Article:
Forget about the financial crisis. Forget McCain-Palin, forget the wars in Iraq and Afghanistan, forget health care. Forget about the challenges of the next four years, and all our fears and worries about how Barack Obama will do as president.
For this moment, let’s savor the extraordinary revolution in American culture that took place today.
Barack Hussein Obama is not the descendant of slaves. His father comes from East Africa, not West Africa, and his mother is a white Kansan. But by the strange logic of American race relations, Obama grew up black in America. He was born four years before the Voting Rights Act was passed. He was seven years old when Martin Luther King was assassinated. He grew up with the decline of America’s inner cities in the 1970s, came of age at the time of the crack epidemic, was a young man when cities across the country exploded in rage at the Rodney King verdict.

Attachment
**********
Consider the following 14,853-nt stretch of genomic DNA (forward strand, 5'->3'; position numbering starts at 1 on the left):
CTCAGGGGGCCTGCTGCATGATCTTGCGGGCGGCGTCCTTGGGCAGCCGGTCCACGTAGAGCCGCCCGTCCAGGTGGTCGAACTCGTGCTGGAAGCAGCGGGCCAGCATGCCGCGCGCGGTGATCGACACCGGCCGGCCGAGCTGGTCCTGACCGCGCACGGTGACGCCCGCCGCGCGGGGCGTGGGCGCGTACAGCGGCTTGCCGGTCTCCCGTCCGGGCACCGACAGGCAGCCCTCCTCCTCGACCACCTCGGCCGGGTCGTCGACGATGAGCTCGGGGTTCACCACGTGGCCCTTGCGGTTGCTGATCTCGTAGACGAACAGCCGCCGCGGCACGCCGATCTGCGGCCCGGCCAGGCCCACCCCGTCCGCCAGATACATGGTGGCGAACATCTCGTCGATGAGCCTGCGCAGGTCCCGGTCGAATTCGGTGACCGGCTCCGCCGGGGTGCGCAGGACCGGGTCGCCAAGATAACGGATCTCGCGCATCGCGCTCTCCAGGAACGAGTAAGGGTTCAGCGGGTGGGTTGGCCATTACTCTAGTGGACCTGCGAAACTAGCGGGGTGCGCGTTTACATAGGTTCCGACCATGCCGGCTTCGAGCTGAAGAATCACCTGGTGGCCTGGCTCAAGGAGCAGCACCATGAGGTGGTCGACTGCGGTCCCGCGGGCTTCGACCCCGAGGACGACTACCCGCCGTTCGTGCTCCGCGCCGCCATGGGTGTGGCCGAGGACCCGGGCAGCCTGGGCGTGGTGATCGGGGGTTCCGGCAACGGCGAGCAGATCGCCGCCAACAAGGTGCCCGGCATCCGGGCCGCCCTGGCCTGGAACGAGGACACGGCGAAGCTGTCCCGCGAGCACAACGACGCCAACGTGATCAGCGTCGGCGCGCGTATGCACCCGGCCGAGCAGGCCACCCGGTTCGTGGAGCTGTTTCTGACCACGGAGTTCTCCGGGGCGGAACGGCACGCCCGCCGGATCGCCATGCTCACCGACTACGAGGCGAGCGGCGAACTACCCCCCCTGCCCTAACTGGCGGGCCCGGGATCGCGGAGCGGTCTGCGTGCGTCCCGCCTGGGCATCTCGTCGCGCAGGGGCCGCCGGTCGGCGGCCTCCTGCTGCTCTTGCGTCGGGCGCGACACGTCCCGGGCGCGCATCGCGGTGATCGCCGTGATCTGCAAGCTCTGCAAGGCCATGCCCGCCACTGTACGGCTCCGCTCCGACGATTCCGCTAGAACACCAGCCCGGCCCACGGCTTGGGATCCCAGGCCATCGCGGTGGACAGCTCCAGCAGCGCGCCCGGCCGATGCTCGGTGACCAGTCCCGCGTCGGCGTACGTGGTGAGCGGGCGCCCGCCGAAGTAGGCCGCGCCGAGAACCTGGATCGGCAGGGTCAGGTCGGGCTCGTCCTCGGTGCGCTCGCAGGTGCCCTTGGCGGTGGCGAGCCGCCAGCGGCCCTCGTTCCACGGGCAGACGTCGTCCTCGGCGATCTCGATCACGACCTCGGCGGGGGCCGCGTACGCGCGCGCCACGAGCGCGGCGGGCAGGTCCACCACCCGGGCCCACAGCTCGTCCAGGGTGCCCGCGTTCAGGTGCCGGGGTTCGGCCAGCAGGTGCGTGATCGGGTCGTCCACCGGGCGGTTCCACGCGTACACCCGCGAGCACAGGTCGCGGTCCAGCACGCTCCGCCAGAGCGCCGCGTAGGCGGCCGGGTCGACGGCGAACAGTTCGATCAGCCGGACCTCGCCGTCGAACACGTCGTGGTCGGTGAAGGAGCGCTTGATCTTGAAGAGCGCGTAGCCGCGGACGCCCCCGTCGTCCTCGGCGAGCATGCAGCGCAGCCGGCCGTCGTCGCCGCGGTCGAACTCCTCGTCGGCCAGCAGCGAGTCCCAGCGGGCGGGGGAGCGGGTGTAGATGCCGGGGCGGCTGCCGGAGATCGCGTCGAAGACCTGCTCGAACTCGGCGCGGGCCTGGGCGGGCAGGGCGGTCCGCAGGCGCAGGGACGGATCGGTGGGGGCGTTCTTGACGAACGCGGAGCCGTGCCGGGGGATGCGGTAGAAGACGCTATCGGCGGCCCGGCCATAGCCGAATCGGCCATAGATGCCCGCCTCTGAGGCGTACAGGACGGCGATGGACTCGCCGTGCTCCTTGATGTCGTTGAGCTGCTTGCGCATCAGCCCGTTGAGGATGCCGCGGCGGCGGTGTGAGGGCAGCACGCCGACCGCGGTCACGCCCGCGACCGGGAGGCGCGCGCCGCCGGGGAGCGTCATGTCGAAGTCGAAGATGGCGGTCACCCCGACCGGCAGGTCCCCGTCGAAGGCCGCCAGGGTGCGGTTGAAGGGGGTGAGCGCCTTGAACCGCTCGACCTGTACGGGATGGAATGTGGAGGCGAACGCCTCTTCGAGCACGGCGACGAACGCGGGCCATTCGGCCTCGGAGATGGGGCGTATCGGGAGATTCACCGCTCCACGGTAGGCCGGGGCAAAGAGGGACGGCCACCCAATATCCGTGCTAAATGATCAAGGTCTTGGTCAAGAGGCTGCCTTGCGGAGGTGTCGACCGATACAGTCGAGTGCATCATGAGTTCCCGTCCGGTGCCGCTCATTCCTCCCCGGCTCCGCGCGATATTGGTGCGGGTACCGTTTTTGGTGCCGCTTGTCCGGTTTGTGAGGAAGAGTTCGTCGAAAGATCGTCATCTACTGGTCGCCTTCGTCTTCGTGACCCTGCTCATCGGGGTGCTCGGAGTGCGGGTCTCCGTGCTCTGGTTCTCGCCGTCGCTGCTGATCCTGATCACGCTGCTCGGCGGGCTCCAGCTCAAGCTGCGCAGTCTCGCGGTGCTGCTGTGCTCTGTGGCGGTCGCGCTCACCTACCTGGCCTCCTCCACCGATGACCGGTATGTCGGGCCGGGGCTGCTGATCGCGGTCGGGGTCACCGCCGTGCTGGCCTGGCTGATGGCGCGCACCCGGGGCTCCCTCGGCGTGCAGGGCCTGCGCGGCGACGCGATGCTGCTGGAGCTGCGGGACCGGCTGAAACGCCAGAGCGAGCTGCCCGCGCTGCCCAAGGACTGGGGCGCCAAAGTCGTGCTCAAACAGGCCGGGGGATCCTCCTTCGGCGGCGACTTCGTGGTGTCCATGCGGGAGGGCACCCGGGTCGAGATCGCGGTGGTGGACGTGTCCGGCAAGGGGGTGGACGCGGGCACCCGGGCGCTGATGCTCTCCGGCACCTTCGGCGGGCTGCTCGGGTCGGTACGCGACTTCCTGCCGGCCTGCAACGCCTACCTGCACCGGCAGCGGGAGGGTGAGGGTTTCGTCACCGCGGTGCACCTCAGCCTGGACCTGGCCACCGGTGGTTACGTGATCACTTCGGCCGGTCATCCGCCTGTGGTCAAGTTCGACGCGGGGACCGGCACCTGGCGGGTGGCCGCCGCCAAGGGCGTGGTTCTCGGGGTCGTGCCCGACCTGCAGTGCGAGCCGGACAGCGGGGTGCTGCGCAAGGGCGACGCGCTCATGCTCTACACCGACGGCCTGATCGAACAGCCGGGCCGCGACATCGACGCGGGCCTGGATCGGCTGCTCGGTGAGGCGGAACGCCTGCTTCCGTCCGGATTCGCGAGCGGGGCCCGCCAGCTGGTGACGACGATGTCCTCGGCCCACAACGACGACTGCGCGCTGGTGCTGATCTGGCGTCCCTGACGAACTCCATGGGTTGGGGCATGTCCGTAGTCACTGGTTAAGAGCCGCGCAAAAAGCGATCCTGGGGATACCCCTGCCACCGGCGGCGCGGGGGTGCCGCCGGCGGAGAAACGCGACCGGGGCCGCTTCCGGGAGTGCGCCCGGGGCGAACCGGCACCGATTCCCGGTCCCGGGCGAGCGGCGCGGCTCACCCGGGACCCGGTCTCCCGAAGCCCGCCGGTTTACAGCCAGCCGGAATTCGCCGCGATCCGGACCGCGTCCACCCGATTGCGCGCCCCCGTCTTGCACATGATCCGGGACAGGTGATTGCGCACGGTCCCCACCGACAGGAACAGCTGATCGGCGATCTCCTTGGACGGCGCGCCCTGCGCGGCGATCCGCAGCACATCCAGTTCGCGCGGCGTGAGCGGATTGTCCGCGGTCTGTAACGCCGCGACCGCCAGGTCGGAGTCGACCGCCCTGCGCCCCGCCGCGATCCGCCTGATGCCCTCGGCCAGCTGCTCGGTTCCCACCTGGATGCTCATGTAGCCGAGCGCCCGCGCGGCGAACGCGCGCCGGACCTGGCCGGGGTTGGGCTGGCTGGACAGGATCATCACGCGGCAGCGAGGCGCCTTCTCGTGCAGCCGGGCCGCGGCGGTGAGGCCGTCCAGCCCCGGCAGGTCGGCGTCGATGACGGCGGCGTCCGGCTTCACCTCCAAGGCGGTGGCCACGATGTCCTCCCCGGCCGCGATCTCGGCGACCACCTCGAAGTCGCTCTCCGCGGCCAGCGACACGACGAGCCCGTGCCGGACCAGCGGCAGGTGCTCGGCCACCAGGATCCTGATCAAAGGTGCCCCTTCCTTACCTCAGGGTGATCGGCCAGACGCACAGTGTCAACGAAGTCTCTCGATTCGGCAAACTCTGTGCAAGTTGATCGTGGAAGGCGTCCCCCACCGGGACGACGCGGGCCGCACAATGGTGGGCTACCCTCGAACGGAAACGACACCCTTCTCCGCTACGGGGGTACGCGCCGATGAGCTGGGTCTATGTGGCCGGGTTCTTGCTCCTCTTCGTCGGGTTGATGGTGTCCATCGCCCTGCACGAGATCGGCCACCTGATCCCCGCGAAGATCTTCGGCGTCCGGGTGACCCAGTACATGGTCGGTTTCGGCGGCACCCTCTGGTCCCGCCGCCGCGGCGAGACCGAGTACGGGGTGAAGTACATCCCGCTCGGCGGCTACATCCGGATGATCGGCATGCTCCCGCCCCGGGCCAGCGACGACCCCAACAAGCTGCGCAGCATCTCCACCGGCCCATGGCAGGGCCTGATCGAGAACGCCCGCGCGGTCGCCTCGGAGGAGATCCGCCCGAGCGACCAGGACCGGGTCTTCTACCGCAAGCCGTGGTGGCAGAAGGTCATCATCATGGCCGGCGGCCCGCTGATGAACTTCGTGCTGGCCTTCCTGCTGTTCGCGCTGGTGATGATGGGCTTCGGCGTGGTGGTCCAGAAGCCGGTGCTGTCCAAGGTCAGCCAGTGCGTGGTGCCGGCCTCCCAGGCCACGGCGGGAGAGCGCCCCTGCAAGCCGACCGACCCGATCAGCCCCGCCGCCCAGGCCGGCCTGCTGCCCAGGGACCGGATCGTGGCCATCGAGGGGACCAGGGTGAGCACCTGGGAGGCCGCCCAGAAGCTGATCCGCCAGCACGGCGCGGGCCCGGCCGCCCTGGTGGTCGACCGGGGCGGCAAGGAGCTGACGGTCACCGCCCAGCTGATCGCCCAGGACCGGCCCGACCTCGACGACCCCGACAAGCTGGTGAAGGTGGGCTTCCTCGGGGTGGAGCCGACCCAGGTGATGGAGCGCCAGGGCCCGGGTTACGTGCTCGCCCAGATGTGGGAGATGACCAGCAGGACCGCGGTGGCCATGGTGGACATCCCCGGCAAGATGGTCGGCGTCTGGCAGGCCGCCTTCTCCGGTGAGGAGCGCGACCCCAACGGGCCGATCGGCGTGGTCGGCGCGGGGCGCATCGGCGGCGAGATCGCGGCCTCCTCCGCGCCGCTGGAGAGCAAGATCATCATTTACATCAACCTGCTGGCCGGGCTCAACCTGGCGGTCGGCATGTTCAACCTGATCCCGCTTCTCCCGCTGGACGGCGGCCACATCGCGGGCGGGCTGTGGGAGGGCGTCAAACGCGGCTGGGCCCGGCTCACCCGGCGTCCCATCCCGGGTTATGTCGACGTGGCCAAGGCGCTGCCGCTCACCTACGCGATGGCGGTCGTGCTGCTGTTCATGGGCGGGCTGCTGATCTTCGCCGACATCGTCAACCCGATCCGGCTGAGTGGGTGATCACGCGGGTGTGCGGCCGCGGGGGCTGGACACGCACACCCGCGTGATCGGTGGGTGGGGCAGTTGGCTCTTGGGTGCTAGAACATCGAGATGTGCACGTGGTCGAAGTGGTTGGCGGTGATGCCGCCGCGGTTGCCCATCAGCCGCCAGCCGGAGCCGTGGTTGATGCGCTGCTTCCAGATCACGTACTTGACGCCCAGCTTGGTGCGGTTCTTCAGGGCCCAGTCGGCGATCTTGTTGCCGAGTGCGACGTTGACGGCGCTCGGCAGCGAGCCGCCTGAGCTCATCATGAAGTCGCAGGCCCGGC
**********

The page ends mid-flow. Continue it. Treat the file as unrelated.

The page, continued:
Obama is slightly younger than Chuck D.
Barack Obama may be the harbinger of a new, post-racial America, but he grew up in the old, still-racial America. His election is a stunning breakthrough for our nation, one that millions of Americans have worked, fought and prayed for through the generations.
I wish Martin Luther King were alive to see it. And James Brown. And W.E.B. DuBois, and Thomas Jefferson, and Abraham Lincoln. And Obama’s grandmother. And Walt Whitman. And Rosa Parks.
In March of next year, the Lincoln Memorial will be rededicated on its centennial. And our president, a son of Africa, will be there.
This is amazing.
America is different now.